Everyone in the graveyard believes that they will be getting better, and they know that if they accept….something, they’ll disappear. They’ll go off somewhere in what Saunders describes as a “matterlightblooming” phenomenon. We’re made, through our detached ontologies, to understand that this disappearance is an acceptance of death. But for those in the graveyard, it is giving up on the earth, and on the chance to get back what they have lost, so they resist it every night.
What they have lost defines them. There are three main characters. The Reverend Everly Thomas, who always looks shocked. There is Roger Bevins III, a young gay man who killed himself out of despair, but at the moment of death wished he could take it back. He longs to experience the world, and is prone to wild descriptions of the sensual tastes and smells of everything from the sea to sunsets to spilled spices on a plain table, appears as a riot of mouths and hands and eyes and noses, multiplying as he reimagines what he needs to get back to. And Hans Vollman, who was about to finally consummate his marriage with his young and beautiful bride (whom, out of friendship and tenderness, he let take her time to come around, out of respect for her age), was marked by a split skull from the falling beam that felled him, and an enormous pendulous member, a symbol of his last longings.
All the spirits are similarly marked, and all tell their tales of woe over and over, to the ghosts that know them, and to the new ones, like Willie Lincoln. See, while the not-ghosts consider it cowardice to leave, and cowardly to give up on getting back, that doesn’t apply to children. They should leave this limbo (the “Bardo” is the Buddhist limbo, more or less). Those that don’t are tormented more than the grownups. And it is why the driving force of the book are the narrators trying to convince Willie to leave. But he wants to stay to see his father, who had snuck back into the graveyard to hold his son.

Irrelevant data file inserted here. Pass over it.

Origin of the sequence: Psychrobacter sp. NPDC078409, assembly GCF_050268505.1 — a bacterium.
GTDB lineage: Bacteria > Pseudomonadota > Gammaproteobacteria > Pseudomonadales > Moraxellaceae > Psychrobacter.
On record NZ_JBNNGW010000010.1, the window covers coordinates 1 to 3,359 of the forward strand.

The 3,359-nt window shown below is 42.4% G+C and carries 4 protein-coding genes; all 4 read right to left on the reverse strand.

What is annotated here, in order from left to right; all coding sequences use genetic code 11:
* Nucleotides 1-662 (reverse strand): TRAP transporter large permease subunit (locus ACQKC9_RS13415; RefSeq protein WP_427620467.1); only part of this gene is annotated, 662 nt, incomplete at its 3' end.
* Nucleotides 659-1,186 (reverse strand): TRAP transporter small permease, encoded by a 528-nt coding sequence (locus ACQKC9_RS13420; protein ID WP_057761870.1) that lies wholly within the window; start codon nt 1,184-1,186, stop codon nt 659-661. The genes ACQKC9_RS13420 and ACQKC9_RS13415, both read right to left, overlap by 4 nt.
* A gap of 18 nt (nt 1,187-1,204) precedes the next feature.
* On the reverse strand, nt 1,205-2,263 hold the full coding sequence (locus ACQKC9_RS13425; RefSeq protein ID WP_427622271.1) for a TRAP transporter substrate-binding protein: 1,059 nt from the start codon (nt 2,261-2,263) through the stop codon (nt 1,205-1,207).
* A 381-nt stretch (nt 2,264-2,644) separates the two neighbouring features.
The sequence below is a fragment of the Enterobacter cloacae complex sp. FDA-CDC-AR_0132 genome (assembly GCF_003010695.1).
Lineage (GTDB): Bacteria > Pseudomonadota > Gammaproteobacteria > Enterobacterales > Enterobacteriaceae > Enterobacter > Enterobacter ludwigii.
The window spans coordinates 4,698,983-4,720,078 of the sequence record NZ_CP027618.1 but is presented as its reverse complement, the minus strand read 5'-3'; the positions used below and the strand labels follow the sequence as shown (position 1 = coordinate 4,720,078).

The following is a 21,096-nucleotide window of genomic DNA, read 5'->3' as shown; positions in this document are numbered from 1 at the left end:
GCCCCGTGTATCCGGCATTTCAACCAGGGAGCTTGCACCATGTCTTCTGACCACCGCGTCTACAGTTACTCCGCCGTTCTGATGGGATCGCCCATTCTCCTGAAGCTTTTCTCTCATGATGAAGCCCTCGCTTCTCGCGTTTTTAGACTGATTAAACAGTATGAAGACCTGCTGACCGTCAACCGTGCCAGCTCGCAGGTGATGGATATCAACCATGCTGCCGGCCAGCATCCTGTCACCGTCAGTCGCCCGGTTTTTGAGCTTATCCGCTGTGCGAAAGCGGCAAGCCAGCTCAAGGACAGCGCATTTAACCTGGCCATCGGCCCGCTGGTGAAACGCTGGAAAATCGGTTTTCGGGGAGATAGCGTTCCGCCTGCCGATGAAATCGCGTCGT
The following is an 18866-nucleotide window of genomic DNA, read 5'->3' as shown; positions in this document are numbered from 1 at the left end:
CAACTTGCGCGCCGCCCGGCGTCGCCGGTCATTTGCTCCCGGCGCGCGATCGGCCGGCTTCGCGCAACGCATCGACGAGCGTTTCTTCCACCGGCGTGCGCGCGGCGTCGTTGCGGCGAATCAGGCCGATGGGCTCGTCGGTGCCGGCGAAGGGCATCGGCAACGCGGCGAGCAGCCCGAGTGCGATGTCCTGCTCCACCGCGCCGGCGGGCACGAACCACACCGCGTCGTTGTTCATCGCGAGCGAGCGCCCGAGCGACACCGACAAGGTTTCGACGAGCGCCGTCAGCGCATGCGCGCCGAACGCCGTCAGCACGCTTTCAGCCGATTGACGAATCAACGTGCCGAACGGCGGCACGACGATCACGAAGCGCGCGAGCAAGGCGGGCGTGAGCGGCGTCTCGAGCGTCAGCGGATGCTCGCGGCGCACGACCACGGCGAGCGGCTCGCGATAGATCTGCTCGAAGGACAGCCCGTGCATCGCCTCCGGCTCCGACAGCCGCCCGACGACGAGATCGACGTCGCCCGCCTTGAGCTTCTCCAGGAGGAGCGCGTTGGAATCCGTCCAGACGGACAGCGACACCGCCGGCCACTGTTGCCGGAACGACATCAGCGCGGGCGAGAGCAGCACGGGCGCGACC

It’s here that we need to step back and look at the depiction of death. I don’t think it is a coincidence that one of the narrators is named Vollman. Indeed, I don’t see how it could be. For this depiction of death seems to owe a lot to the way William Vollman depicts it in novels like The Ice Shirt, and throughout the haunting, terrifying tales in Last Stories and Other Stories.
In them, there is nothing ethereal or even particularly otherworldly about death. The ghosts can move around, but they are still tied to their bodies. There is no distancing haunt, no wispy spirit. They are grotesque and earthy, they reflect their lives in terrible ways, and there is the air of rot and dirt and grubs and tattered clothes and stringy hair and insects and twigs and crumbled stones among the spirits. There is no distancing grace, no divorce from physical reality. Just a new kind of physicality. The cruel magic of existence has a weight. They are of the earth, not of another place. And that is the biggest torment of them all. They are bound to their deaths, and only barely connected to their lives.
This is important to the plot. Lincoln holds the body of his son, whose spirit begs futilely for attention, and whispers a promise of return. (This is based off a probably apocryphal story that has haunted Saunders for decades). That is why the boy stays, even as the ground starts grabbing his legs with concrete tendrils, horrorshows that intend to torment him for all time. And so the ghosts have to somehow persuade Lincoln to let his son say goodbye, before he is trapped.